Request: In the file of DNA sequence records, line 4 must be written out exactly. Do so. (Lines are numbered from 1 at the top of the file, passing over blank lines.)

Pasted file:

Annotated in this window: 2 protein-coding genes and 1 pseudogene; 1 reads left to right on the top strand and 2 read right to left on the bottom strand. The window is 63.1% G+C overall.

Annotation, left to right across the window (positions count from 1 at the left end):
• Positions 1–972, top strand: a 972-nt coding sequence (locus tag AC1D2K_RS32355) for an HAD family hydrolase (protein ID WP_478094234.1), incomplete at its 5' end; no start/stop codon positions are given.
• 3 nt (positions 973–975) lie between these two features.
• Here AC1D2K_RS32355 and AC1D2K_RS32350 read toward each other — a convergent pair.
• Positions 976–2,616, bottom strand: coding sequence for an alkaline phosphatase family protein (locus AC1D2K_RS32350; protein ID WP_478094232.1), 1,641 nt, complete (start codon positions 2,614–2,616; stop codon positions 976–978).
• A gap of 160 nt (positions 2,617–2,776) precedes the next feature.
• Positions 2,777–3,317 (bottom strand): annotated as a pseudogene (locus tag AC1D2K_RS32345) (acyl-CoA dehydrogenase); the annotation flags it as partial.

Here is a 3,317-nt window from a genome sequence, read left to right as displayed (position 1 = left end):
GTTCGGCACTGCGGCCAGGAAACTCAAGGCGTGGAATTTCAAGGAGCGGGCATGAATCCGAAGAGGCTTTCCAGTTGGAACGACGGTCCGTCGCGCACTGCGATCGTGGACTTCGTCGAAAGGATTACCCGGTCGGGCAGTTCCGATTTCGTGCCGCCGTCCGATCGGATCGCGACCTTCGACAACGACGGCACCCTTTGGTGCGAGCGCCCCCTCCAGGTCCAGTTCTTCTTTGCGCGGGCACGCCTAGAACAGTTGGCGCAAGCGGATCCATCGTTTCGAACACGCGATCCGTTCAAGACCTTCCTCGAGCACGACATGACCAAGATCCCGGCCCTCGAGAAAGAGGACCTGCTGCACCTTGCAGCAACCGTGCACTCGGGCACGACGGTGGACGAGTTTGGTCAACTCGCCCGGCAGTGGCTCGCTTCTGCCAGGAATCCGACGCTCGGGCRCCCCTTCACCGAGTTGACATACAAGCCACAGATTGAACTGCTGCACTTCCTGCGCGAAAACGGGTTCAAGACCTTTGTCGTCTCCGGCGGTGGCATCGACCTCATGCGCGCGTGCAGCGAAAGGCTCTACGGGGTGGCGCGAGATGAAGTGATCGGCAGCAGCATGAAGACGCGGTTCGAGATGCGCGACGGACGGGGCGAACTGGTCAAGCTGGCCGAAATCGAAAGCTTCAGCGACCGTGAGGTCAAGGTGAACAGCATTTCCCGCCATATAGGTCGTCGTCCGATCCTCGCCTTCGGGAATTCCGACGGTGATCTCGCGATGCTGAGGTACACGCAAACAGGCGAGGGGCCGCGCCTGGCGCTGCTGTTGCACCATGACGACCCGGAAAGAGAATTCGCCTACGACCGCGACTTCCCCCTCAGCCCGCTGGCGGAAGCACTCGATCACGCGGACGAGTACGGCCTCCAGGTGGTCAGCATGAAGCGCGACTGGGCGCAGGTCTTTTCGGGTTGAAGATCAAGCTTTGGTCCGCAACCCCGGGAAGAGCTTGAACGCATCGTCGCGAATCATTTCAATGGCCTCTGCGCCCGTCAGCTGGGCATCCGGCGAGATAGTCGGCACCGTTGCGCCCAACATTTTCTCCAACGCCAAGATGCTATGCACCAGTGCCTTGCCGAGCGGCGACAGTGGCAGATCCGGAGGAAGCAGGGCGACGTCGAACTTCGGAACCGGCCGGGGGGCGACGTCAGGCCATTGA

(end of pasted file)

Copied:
• 3 nt (positions 973–975) lie between these two features.